Commonwealth Games plans hit
South Africa is behind on plans for the 2022 Commonwealth Games.
Minister of Sport Fikile Mbalula has yet to appoint a board and CEO, said Mark Alexander, chairman of the 2022 Commonwealth Games bidding committee.
At a tourism forum briefing hosted by the Durban Chamber of Commerce and Industry yesterday, Alexander said: "We lost the first three month in terms of planning, so it's important that the minister announces the new board rather soon. We need to hit the ground running."
Alexander, who is also the deputy president of the South African Rugby Union, said processes needed to be in place so that the tourism, infrastructure and transport stakeholders can start marketing the event.
He added that any plan needed buy-in from all the stakeholders.
"We need to sell the idea to our locals and international counterparts with one voice and the same strategy."
Durban was named Africa's first Commonwealth Games host city in September.
"The idea should be to put together a pool of people with relevant skills. Putting together a high-powered board is key because it will provide guidance."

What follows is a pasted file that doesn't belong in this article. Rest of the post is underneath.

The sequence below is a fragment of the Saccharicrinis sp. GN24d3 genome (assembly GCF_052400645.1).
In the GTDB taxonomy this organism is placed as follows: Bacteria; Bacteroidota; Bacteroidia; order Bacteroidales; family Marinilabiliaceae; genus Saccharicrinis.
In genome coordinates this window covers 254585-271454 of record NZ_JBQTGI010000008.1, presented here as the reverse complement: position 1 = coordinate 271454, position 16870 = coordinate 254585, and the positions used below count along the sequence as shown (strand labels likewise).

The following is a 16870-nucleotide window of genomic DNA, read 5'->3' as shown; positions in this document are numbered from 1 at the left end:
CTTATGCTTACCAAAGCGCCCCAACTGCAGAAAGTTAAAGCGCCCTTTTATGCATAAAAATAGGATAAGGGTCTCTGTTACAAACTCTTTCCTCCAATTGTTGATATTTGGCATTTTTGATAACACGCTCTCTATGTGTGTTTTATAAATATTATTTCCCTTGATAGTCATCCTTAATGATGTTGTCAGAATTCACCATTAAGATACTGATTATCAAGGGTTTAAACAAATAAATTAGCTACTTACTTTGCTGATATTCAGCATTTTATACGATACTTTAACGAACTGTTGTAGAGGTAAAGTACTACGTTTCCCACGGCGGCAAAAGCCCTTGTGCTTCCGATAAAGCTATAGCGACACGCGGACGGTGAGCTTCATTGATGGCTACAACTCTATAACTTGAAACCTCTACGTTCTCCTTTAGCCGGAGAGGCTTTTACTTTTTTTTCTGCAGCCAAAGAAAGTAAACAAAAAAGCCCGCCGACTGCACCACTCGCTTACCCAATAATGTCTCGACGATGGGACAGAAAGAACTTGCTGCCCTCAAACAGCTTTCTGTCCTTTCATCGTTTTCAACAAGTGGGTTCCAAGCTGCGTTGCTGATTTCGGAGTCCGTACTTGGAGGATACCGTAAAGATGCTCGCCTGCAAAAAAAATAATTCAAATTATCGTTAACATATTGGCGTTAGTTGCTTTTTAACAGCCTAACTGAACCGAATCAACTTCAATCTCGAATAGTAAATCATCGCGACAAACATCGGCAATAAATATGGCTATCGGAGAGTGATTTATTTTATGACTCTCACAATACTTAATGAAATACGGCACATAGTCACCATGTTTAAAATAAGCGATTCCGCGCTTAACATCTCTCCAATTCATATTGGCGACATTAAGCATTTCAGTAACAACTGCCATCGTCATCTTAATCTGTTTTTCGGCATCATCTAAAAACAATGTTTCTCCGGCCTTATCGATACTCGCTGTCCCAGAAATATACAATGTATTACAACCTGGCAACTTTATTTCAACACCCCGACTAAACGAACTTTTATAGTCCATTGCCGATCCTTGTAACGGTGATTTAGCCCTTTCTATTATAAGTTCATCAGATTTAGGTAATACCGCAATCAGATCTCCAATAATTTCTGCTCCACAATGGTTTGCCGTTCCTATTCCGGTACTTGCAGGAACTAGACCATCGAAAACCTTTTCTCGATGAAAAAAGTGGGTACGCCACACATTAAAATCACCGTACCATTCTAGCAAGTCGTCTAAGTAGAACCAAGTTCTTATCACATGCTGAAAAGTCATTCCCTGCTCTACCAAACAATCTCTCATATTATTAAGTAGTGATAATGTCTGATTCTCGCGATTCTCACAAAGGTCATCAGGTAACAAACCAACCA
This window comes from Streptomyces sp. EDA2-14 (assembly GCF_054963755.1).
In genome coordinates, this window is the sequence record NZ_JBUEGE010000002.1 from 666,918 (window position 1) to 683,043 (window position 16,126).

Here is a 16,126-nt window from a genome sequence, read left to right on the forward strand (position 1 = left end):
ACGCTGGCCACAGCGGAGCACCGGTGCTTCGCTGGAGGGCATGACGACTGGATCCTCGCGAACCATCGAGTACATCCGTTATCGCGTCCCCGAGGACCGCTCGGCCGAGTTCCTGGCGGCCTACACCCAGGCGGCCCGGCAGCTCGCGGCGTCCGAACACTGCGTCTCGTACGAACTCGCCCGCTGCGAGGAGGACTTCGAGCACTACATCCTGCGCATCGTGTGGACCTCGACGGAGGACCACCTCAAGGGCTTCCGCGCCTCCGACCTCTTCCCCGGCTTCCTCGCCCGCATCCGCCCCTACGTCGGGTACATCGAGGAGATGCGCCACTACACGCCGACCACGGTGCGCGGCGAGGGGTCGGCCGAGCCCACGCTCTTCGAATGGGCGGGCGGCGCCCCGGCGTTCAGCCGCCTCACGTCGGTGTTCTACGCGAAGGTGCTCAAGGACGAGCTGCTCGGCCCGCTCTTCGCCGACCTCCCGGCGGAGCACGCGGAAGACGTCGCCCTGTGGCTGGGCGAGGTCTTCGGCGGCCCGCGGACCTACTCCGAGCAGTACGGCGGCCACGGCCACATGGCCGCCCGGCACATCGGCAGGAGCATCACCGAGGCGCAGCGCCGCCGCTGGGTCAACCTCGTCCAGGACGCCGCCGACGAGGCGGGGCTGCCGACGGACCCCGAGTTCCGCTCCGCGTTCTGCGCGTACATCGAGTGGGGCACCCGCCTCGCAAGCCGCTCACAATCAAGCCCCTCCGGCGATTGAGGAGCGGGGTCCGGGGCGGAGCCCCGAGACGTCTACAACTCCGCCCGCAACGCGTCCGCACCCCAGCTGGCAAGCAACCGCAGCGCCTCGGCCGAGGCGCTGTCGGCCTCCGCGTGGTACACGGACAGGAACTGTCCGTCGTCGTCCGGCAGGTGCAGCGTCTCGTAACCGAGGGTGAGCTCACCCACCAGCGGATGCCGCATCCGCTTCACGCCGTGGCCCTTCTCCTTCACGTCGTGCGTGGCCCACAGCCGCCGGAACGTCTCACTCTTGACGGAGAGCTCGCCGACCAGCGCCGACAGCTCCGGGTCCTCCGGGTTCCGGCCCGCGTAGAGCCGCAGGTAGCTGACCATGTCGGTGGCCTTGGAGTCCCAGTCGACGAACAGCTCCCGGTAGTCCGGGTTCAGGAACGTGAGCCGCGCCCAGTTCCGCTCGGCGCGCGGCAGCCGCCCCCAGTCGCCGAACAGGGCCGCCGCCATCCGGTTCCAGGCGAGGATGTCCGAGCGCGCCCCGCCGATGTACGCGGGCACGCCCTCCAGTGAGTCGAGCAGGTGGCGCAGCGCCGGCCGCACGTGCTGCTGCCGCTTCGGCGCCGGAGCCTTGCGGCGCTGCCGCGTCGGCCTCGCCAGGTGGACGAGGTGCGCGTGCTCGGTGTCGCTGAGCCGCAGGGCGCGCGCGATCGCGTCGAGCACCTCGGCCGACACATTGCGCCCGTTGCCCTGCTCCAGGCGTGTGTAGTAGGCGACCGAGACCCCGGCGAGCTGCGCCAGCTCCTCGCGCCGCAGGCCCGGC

National sports spokesman Mickey Modisane had not responded to a request for comment at the time of going to print.
The Commonwealth Games board will also help with setting up an inter-ministerial task team that will ensure all government departments deliver on their mandate. The games, which are estimated to cost about R6.9-billion, will need significantly fewer infrastructure projects compared with the 2010 World Cup.
Alexander said about 80% of infrastructure was in place, with some "sprucing up and modification" needed.
On the tourism front, Alexander pleaded with the hotel and the tourism industries to come up with information that could help with planning.
"KwaZulu-Natal will need to drive the tourism aspect of this event. We need to drive brand awareness and get everyone involved."
Durban Chamber chief executive Dumile Cele urged businesses to also invest in the event.
"The event should not be put squarely on the government's shoulders, but business should also be available to invest."
Durban expects about 200000 people to visit the city during the games.